Race to Space Americas Greate
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After� World� War� II� drew� to� a� close,� a� new conflict� began.�� The� Cold� War� between� the Soviet� Union� and� the� United� States� spurred an� engineering� and� scientific� competition known� as� the� "Space� Race."� From� beginning
to� end,� the� American� publics� attention� was captivated, and the various developments by the� Soviet� and� U.S.� space� programs� were heavily covered in the national media.�� Renowned� documentarian� and� filmmaker David� L.� Wolper� introduced� American television� audiences� to� the� very� first� report about� the� Soviet� and� American� space� race (The� Race� for� Space)� which� later� earned� an Oscar nomination.� �
This� groundbreaking� television� event,� along with� 2� subsequent� documentary� features, capture� the� worldwide� phenomenon� of space
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This disc contains the 3 David Wolper television documentaries that were apparently licensed directly from The Wolper Organization. All of them were very well researched and the first two feature the talents of 60 Minutes legend Mike Wallace as well as noted film composer Elmer Bernstein.
THE RACE FOR SPACE (1959/B&W/52 min.) - Covers the developments in rocketry from it's early beginnings with Robert Goddard up to the first satellite launches. Includes some great coverage on Werner Von Braun and the German rocket team who became highly sought out by the US and Russia at the end of the war. Was nominated for the 1960 Academy Award for Best Documentary Feature and aside from some groan-inducing scripted interview segments it pretty much lives up to that billing.
PROJECT: MAN IN SPACE (1963/B&W/51 min.) - This one details the training & preparations and reviews the then-recent history of manned spaceflight for both the Soviet Union and America. Some of the Soviet training footage (real or staged, who knows) is exceedingly rare and I found it fascinating.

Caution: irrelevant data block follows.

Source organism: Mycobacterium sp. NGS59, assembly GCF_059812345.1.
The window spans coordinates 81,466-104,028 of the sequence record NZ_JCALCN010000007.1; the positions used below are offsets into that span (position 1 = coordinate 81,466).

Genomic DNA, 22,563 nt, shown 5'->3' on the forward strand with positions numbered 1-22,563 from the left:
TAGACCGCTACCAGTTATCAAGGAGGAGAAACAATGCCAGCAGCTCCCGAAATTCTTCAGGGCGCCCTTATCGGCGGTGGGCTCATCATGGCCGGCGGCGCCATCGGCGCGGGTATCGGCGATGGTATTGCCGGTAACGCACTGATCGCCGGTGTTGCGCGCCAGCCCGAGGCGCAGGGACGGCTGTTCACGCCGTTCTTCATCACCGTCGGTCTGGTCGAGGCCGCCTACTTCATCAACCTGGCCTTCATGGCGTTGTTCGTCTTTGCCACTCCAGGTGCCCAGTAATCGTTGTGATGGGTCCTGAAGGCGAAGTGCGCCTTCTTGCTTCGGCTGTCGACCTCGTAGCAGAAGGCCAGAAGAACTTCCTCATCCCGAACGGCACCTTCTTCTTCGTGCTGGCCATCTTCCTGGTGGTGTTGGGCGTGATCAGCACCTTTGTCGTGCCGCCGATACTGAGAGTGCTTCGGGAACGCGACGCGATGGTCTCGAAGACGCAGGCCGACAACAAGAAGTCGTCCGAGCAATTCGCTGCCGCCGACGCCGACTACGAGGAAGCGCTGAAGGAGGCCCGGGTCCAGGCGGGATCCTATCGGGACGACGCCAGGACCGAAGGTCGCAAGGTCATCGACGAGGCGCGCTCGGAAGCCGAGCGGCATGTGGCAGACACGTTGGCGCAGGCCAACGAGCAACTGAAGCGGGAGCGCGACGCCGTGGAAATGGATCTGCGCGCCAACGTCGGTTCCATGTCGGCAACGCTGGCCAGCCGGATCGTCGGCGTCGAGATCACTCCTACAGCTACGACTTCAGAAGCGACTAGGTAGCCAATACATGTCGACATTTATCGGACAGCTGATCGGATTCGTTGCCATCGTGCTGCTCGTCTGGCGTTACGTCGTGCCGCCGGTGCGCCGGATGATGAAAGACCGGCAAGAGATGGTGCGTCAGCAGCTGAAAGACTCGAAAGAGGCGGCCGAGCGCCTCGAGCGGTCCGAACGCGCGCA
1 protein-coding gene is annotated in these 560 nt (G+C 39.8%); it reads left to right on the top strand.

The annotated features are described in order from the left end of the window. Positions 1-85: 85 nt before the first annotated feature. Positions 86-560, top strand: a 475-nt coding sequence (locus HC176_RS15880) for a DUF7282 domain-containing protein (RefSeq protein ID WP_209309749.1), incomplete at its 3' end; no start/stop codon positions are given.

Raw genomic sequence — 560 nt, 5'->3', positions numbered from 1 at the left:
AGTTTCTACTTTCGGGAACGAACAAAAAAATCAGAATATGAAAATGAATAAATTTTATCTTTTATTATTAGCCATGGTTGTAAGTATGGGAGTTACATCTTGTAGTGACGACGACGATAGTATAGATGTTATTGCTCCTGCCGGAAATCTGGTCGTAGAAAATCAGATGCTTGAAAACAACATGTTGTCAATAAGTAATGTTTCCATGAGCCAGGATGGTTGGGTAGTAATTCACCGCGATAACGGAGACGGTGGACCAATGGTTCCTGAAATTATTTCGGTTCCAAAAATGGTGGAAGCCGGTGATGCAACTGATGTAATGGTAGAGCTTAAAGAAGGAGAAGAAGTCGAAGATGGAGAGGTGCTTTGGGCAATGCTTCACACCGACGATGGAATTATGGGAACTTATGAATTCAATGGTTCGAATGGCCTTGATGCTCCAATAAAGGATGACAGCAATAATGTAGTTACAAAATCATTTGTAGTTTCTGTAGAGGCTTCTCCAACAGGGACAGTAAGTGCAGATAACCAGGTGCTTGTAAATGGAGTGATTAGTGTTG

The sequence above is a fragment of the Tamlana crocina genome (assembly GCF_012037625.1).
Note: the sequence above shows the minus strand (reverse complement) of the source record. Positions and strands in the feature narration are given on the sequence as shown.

RACE FOR THE MOON (1964/B&W/53 min.) - Project Apollo and it's progress up to 1964 is reported on. This was made before Project Gemini was even in it's flight phase; as such it has some great coverage on very early Apollo hardware and methodologies. Unfortunately, many of the interview subjects are "heads of department" types and senators arguing over funding so a fair portion of the program is spent on political posturing. Has some insightful comments from astronauts Rusty Schweickart who later flew on Apollo 9 and Ed White who went on to be the first American to walk in space and tragically die in the Apollo 1 fire.
JOURNEY TO THE MOON: THE APOLLO 11 STORY (2009/B&W/COLOR/44 min.) - The only newer program in this collection, it's a pretty tepid paint-by-the-numbers documentary on Apollo 11. I suppose it's OK but many others have done a much better job. If you are familiar with the type of cheaply-made newer docs that feature a bland narrator which often show up on Mill Creek and other budget label collections, well this is in that same vein.
The remaining programs are a sampling of the NASA-produced [usually mission-specific] documentaries that have long been in the public domain and have appeared on countless DVD releases. They have a long history of abysmal image and sound quality but these ones are amongst the better transfers out there. The best collection of these films I've come across is a set of VHS put out in the 80s by Easton Press called "America's Achievements in Space". They are worth tracking down if you find this stuff interesting.
TIME OF APOLLO (1975/COLOR/29 min.) - Labeled as "Apollo 11: Time of Apollo" but really an overview of the entire program.
APOLLO 12: PINPOINT FOR SCIENCE (1970/COLOR/28 min.) - Kind of a rarity, it's hardly ever featured on DVD releases.
APOLLO 13: "HOUSTON, WE'VE GOT A PROBLEM" (1970/COLOR/28 min.) - Very common, the version here is in great quality.
APOLLO 17: ON THE SHOULDERS OF GIANTS (1973/COLOR/28 min.) - Again, it's pretty common but decent quality here.
FLY ME TO THE MOON AND BACK (1966/COLOR/29 min.) - Super rare doc looks at the complex physics of going to the moon.
JFK SPEECH AT RICE UNIVERSITY (1962/COLOR/21 min.) - JFK's "We choose to go to the moon" speech in it's entirety.
SLIDESHOW: APOLLO 11
SLIDESHOW: THE UNIVERSE
At the usual low price point for Mill Creek releases, this one is worth it. Instead of a total rehash they managed to dig up some different material and they should be commended for that effort. There's enough material here that even the most hardcore space nerd is likely to learn something new or see something different.